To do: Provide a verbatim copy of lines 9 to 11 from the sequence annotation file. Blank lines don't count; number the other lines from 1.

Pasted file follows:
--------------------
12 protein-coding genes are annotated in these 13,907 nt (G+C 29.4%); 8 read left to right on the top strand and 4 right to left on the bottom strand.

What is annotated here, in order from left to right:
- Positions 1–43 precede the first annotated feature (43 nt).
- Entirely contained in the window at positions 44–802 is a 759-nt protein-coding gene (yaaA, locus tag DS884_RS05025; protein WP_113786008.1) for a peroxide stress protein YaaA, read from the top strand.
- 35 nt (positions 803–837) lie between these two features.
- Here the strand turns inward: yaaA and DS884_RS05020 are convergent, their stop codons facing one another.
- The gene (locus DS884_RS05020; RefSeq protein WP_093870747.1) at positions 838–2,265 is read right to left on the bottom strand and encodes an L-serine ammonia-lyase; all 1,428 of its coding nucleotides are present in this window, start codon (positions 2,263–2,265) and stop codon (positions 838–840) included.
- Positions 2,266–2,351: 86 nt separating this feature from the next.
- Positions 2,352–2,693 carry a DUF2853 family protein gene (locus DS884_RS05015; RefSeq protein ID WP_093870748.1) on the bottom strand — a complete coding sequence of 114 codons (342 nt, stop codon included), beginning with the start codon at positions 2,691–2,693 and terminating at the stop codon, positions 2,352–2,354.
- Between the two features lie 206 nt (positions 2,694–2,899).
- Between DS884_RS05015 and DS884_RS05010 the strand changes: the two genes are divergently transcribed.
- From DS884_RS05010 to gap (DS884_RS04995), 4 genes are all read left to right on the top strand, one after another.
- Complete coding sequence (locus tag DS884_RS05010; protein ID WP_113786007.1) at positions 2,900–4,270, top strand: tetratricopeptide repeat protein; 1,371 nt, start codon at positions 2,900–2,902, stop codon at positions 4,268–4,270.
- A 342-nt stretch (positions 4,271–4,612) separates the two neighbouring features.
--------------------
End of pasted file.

- Positions 2,352–2,693 carry a DUF2853 family protein gene (locus DS884_RS05015; RefSeq protein ID WP_093870748.1) on the bottom strand — a complete coding sequence of 114 codons (342 nt, stop codon included), beginning with the start codon at positions 2,691–2,693 and terminating at the stop codon, positions 2,352–2,354.
- Between the two features lie 206 nt (positions 2,694–2,899).
- Between DS884_RS05015 and DS884_RS05010 the strand changes: the two genes are divergently transcribed.